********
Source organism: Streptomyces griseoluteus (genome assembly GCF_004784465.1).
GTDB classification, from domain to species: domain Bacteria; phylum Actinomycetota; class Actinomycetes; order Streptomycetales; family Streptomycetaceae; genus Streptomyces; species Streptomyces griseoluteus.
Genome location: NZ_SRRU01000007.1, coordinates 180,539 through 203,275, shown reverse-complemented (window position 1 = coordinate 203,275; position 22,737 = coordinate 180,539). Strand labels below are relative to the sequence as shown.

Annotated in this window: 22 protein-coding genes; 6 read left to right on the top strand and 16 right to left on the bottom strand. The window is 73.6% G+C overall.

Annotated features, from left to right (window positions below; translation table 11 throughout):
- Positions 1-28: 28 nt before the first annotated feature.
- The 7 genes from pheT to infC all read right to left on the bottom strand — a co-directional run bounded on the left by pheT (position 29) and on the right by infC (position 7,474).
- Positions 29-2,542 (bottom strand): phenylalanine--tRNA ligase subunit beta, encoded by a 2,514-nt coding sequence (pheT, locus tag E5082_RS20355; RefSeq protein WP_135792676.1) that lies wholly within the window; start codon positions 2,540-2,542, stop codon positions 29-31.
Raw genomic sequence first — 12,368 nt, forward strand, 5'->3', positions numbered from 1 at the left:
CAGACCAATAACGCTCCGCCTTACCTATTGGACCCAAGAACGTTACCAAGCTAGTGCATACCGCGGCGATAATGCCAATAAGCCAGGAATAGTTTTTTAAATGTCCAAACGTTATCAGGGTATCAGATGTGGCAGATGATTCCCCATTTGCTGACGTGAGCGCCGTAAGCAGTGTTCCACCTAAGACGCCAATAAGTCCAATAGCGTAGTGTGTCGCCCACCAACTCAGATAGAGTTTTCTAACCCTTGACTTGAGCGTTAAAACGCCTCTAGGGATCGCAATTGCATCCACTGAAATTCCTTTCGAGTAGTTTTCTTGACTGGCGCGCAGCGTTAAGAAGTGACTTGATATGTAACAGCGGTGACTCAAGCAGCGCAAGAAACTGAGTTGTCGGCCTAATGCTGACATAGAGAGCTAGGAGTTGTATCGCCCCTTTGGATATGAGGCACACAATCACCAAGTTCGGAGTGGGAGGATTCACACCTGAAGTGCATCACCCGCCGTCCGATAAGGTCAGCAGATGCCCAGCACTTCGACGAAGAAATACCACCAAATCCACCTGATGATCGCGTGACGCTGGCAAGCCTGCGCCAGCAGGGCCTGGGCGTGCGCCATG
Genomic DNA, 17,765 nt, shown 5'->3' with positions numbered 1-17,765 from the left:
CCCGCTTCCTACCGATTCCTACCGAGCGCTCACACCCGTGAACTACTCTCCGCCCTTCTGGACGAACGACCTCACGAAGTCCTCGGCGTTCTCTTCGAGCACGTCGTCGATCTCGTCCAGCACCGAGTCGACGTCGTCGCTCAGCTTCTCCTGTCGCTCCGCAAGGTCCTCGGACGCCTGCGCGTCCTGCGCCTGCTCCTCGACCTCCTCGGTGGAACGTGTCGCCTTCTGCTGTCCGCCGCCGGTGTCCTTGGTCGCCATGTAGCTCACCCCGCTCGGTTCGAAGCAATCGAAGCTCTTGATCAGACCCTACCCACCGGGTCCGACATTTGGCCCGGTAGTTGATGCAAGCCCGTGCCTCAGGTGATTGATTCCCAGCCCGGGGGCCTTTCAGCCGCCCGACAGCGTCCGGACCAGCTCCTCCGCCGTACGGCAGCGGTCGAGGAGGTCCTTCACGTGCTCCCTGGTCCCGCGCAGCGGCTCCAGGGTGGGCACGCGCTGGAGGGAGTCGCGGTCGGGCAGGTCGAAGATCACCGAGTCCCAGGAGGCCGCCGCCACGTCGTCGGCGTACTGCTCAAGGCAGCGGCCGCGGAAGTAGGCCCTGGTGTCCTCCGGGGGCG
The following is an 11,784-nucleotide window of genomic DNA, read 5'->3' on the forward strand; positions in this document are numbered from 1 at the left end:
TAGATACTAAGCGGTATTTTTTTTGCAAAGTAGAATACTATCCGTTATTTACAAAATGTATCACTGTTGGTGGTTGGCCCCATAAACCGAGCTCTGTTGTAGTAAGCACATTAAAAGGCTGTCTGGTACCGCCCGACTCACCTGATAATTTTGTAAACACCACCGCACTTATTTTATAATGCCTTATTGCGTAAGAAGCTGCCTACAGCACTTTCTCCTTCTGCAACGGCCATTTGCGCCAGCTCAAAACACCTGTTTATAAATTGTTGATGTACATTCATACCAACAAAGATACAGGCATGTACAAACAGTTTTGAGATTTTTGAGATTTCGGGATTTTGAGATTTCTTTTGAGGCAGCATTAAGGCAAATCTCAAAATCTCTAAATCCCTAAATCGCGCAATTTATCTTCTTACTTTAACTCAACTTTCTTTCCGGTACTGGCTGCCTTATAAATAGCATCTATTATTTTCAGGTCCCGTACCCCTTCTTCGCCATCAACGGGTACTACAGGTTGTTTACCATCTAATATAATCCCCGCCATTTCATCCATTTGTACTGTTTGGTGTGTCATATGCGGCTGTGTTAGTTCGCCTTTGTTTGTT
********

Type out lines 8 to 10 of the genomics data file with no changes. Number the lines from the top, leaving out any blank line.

- Positions 29-2,542 (bottom strand): phenylalanine--tRNA ligase subunit beta, encoded by a 2,514-nt coding sequence (pheT, locus tag E5082_RS20355; RefSeq protein WP_135792676.1) that lies wholly within the window; start codon positions 2,540-2,542, stop codon positions 29-31.
Raw genomic sequence first — 12,368 nt, forward strand, 5'->3', positions numbered from 1 at the left:
CAGACCAATAACGCTCCGCCTTACCTATTGGACCCAAGAACGTTACCAAGCTAGTGCATACCGCGGCGATAATGCCAATAAGCCAGGAATAGTTTTTTAAATGTCCAAACGTTATCAGGGTATCAGATGTGGCAGATGATTCCCCATTTGCTGACGTGAGCGCCGTAAGCAGTGTTCCACCTAAGACGCCAATAAGTCCAATAGCGTAGTGTGTCGCCCACCAACTCAGATAGAGTTTTCTAACCCTTGACTTGAGCGTTAAAACGCCTCTAGGGATCGCAATTGCATCCACTGAAATTCCTTTCGAGTAGTTTTCTTGACTGGCGCGCAGCGTTAAGAAGTGACTTGATATGTAACAGCGGTGACTCAAGCAGCGCAAGAAACTGAGTTGTCGGCCTAATGCTGACATAGAGAGCTAGGAGTTGTATCGCCCCTTTGGATATGAGGCACACAATCACCAAGTTCGGAGTGGGAGGATTCACACCTGAAGTGCATCACCCGCCGTCCGATAAGGTCAGCAGATGCCCAGCACTTCGACGAAGAAATACCACCAAATCCACCTGATGATCGCGTGACGCTGGCAAGCCTGCGCCAGCAGGGCCTGGGCGTGCGCCATG